Separation and divorce are difficult situations. If you have never experienced these circumstances before, you may be overwhelmed and confused. I have compiled a list of dos and don’ts to help you prepare for this complicated time.
- Sign anything until your attorney reviews it.
- Post any comments and/or photos on Facebook, Instagram, or any other social networking site that you do not want seen in the courtroom.
- Say anything in a text message, email, phone conversation, or voicemail that you do not want seen or heard in the courtroom.
- Speak negatively about your spouse in the presence of your child(ren).
- Have a boyfriend or girlfriend spend the night.
- Stop paying child support, even if your spouse is denying you visitation with your child(ren).
- Talk to an experienced attorney. A family law attorney can help alleviate some of the stress and explain all the specifics so that you know where you stand and what options are available to you.
- Locate and photocopy your financial documents.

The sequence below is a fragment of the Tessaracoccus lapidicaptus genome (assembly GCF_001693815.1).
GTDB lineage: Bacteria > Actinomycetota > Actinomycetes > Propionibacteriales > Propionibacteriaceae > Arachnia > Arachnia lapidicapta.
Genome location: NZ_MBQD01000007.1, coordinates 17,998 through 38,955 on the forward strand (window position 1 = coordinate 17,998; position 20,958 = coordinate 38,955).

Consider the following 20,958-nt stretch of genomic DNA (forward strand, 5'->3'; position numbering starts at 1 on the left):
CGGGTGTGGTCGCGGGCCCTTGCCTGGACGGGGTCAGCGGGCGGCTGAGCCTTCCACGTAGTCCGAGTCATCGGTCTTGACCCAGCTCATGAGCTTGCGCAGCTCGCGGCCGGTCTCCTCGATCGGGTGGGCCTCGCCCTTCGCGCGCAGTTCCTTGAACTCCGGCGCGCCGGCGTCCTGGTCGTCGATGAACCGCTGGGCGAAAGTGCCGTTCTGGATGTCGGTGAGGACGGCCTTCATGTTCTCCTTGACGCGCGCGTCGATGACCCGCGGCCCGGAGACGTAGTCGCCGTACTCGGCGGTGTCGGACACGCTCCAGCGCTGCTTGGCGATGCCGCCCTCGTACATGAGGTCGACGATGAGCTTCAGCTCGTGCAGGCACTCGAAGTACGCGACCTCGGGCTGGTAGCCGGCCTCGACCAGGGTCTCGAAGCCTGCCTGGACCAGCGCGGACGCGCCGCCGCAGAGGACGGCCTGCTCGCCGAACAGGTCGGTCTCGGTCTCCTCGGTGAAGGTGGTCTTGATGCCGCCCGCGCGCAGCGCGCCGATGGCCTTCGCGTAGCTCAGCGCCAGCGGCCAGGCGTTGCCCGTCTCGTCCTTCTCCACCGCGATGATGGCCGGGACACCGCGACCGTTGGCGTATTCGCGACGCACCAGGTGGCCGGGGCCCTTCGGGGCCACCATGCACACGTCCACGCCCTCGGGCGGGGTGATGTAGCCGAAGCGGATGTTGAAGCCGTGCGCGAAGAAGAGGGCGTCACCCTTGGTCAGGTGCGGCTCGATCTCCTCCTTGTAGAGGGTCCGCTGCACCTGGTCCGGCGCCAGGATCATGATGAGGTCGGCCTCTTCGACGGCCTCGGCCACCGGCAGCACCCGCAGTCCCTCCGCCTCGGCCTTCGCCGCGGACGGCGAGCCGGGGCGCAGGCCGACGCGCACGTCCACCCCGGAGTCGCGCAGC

- Make an inventory of items in your home.
- Keep accurate records of any child support and/or alimony paid to your spouse.
- Make sure that if you already have a Separation Agreement, all changes to the Agreement are made in writing and notarized.
- Keep accurate records of visitation with your children, including dates, times, activities and/or confrontations with your spouse.
- Pay child support.
I have been practicing law for over 30 years. Because of my extensive experience handling family law matters, I can effectively counsel clients on the best approach to take in their unique situations. My services will help you successfully achieve a lasting resolution and minimize the potential for problems in the future.
When you are faced with an important life decision regarding a family relationship, the professional and personal legal guidance of a family law attorney often proves essential to your understanding of the issues involved and the ultimate outcome of your family law matter. A good attorney must know the law and be ready to go to court if the opposing counsel or client is not cooperating during negotiations. Do not leave your family law issue to anyone who is not prepared to go to court.